About 17,000 such companies have been struck off over the last five years in Singapore
Accounting and Corporate Regulatory Authority (ACRA) looks for signs of inactivity, such as failure to file annual returns, and will strike off companies that remain inactive after a period of time or are flagged via intelligence by other agencies. About 17,000 such companies have been struck off over the last five years.
Acra has extra requirements for foreign-owned or controlled companies. For instance, non-residents setting up businesses in Singapore must hire Acra-approved corporate service providers (Registered Filing Agents or RFAs) for company incorporation.
RFAs are legally obligated to perform customer due diligence, which involves verifying customer and beneficial owner identities for the intended company. If the customer is absent, they must establish identity with additional documents and question the company structure’s purpose and legitimacy.
RFAs are also required to report suspicious transactions and should not proceed with incorporation if due diligence checks fail.
Jobless Singaporean named as director of 186 companies; scammers used one firm to launder $3.2m
A jobless Singaporean who became a nominee director for 186 companies was fined for neglecting his duty as a director. He was the second person to face consequences for this offense within three days.
Er Beng Hwa, a Singaporean, met a Chinese national in 2020 during the COVID-19 pandemic who offered him $50 annually for each company where he was a nominee director. He was promised an extra $50 each time he opened a bank account for these companies and if he had to attend in person to sign documents. One of these companies was later used by scammers to launder $2.36 million from victims abroad.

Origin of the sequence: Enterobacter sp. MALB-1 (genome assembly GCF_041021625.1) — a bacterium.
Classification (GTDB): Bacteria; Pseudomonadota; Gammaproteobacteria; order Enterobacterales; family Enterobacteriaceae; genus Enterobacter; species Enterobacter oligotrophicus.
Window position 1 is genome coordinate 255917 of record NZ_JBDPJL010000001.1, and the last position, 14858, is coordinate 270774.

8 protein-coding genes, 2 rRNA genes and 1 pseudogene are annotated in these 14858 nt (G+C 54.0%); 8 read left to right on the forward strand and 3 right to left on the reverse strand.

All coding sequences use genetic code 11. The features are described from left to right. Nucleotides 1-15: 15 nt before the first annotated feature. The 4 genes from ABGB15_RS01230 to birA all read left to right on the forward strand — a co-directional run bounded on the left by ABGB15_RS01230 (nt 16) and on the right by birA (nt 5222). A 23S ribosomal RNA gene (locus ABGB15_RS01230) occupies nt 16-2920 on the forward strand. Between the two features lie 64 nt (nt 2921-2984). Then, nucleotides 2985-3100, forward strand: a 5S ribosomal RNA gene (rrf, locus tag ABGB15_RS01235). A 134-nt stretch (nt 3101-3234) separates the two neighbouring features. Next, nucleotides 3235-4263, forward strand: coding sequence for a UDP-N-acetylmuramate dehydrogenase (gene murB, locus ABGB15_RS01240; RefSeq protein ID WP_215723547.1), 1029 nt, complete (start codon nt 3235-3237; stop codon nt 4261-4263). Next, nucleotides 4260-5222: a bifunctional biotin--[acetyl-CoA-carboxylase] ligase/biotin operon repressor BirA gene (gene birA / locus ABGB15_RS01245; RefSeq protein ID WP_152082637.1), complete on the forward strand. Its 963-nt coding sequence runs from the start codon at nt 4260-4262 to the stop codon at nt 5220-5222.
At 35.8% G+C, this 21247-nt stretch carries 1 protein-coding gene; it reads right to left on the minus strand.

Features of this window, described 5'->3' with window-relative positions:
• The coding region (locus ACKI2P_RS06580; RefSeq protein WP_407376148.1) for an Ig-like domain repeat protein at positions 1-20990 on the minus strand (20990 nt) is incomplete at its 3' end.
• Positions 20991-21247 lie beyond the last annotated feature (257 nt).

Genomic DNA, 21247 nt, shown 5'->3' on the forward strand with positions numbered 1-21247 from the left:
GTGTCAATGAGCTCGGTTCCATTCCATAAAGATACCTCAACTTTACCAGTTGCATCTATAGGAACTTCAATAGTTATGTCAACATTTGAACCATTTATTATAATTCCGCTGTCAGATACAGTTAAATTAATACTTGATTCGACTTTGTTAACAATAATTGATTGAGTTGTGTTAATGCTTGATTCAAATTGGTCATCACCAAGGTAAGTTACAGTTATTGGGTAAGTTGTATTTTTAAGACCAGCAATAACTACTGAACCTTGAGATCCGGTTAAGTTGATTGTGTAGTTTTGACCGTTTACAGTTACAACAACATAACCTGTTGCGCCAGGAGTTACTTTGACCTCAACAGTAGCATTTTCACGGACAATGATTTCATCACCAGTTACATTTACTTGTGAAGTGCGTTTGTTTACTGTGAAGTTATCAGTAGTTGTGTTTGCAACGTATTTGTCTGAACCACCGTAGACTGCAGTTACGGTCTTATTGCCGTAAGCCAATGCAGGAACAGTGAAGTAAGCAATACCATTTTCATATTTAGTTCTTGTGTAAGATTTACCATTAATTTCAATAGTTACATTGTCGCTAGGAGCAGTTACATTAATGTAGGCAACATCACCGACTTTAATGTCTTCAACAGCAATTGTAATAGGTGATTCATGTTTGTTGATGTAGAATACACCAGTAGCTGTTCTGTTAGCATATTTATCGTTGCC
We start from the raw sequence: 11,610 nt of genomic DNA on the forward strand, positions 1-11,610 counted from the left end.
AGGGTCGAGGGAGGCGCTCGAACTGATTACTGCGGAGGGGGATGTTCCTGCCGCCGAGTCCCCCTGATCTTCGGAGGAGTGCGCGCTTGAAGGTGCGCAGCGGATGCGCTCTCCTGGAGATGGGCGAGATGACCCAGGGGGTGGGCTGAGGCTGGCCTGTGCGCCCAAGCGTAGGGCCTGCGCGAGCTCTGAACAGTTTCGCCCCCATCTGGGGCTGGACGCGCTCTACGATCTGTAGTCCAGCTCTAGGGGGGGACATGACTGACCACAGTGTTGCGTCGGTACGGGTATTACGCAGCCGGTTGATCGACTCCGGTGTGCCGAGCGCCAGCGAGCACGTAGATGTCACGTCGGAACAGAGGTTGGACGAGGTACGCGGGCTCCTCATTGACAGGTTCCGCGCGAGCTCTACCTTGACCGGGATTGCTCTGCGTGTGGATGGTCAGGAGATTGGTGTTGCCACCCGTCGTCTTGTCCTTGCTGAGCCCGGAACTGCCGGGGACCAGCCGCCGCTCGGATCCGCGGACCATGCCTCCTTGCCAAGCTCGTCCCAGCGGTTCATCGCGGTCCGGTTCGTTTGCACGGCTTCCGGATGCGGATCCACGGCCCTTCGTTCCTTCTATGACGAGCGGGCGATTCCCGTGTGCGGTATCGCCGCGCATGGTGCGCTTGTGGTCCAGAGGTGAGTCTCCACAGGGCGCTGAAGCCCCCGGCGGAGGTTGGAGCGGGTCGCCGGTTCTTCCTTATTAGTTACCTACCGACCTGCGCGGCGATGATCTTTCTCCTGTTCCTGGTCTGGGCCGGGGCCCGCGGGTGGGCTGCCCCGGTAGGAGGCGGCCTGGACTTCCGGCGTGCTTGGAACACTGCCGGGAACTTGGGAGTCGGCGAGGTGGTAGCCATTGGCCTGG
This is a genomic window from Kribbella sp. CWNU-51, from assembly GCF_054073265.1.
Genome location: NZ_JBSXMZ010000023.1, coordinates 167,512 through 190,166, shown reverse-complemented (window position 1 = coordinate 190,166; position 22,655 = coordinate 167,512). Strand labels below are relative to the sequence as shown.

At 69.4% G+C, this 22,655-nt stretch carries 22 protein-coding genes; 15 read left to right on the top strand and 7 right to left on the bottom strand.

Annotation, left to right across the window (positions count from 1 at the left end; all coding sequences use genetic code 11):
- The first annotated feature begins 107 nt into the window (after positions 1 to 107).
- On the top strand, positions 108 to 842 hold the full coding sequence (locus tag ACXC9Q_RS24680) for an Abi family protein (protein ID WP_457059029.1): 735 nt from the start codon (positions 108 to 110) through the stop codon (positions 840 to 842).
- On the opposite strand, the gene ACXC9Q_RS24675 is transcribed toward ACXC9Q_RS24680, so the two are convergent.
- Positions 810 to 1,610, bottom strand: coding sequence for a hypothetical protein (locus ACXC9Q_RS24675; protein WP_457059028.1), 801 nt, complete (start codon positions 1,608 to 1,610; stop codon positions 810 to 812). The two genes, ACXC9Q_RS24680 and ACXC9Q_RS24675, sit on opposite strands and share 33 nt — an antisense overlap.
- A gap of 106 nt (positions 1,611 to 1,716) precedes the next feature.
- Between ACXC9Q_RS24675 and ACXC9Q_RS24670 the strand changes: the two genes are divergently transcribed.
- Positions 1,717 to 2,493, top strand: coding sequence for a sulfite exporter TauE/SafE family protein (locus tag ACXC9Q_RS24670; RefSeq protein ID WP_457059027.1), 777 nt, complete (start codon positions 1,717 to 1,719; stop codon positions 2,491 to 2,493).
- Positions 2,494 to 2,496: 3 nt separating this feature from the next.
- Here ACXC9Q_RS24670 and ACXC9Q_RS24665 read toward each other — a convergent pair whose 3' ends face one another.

Er, also known as Adrian, was fined $4,000 after pleading guilty to one charge of failing to carry out his duties diligently as a director. He was also disqualified from serving as a company director for three years.
MOM: More workers in manufacturing, construction sectors suffered major injuries in the first half of 2023
The Ministry of Manpower’s (MOM) most recent Workplace Safety and Health report reveals that the manufacturing and construction sectors saw an increase in reported major injuries during the first half of 2023. This is notable, considering that the annualized rate of major injuries remained stable.
Specifically, there were 87 major injuries reported in the manufacturing industry, a notable rise from the 62 reported in the second half of the previous year. In the construction sector, there were 80 major injuries, up from 73 during the latter half of 2022.
Charges for individual and corporate cheques set to increase by 1 November 2023
The Monetary Authority of Singapore (MAS) has announced the phased elimination of corporate cheques by the end of 2025. However, individuals will still have the option to use cheques for some time after 2025. Due to the declining use of cheques in Singapore, the cost of processing each cheque has been on the rise. To cover these processing costs, banks will start imposing charges for Singapore Dollar (SGD)-denominated cheques beginning November 1, 2023.
MAS is collaborating closely with The Association of Banks in Singapore (ABS), the financial industry, and government agencies on several initiatives aimed at transitioning cheque users to e-payment solutions. This will include a dedicated e-payment solution as an alternative to post-dated cheques, providing enhanced convenience for both corporate and individual users.